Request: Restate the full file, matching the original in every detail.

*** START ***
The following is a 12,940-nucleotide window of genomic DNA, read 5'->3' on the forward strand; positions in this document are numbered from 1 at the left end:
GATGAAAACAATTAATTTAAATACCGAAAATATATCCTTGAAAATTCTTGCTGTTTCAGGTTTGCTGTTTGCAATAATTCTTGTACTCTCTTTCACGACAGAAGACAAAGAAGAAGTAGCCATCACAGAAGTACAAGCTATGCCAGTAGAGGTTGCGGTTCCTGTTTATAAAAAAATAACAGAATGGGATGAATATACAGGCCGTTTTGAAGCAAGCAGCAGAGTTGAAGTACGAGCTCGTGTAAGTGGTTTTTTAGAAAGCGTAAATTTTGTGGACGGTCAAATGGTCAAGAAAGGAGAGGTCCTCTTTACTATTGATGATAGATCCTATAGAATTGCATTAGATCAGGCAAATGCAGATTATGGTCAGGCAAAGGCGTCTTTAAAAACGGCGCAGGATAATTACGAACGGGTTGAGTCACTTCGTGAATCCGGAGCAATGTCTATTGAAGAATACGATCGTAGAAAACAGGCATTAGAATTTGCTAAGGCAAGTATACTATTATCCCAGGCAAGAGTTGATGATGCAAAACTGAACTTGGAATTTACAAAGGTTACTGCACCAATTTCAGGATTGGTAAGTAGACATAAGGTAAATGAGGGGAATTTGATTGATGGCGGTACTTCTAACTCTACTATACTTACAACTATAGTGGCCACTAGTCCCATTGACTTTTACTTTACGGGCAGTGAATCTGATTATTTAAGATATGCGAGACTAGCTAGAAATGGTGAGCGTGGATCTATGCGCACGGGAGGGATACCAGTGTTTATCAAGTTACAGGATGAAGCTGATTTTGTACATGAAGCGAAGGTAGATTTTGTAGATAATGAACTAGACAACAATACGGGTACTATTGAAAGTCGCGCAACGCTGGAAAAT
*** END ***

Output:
The following is a 12,940-nucleotide window of genomic DNA, read 5'->3' on the forward strand; positions in this document are numbered from 1 at the left end:
GATGAAAACAATTAATTTAAATACCGAAAATATATCCTTGAAAATTCTTGCTGTTTCAGGTTTGCTGTTTGCAATAATTCTTGTACTCTCTTTCACGACAGAAGACAAAGAAGAAGTAGCCATCACAGAAGTACAAGCTATGCCAGTAGAGGTTGCGGTTCCTGTTTATAAAAAAATAACAGAATGGGATGAATATACAGGCCGTTTTGAAGCAAGCAGCAGAGTTGAAGTACGAGCTCGTGTAAGTGGTTTTTTAGAAAGCGTAAATTTTGTGGACGGTCAAATGGTCAAGAAAGGAGAGGTCCTCTTTACTATTGATGATAGATCCTATAGAATTGCATTAGATCAGGCAAATGCAGATTATGGTCAGGCAAAGGCGTCTTTAAAAACGGCGCAGGATAATTACGAACGGGTTGAGTCACTTCGTGAATCCGGAGCAATGTCTATTGAAGAATACGATCGTAGAAAACAGGCATTAGAATTTGCTAAGGCAAGTATACTATTATCCCAGGCAAGAGTTGATGATGCAAAACTGAACTTGGAATTTACAAAGGTTACTGCACCAATTTCAGGATTGGTAAGTAGACATAAGGTAAATGAGGGGAATTTGATTGATGGCGGTACTTCTAACTCTACTATACTTACAACTATAGTGGCCACTAGTCCCATTGACTTTTACTTTACGGGCAGTGAATCTGATTATTTAAGATATGCGAGACTAGCTAGAAATGGTGAGCGTGGATCTATGCGCACGGGAGGGATACCAGTGTTTATCAAGTTACAGGATGAAGCTGATTTTGTACATGAAGCGAAGGTAGATTTTGTAGATAATGAACTAGACAACAATACGGGTACTATTGAAAGTCGCGCAACGCTGGAAAAT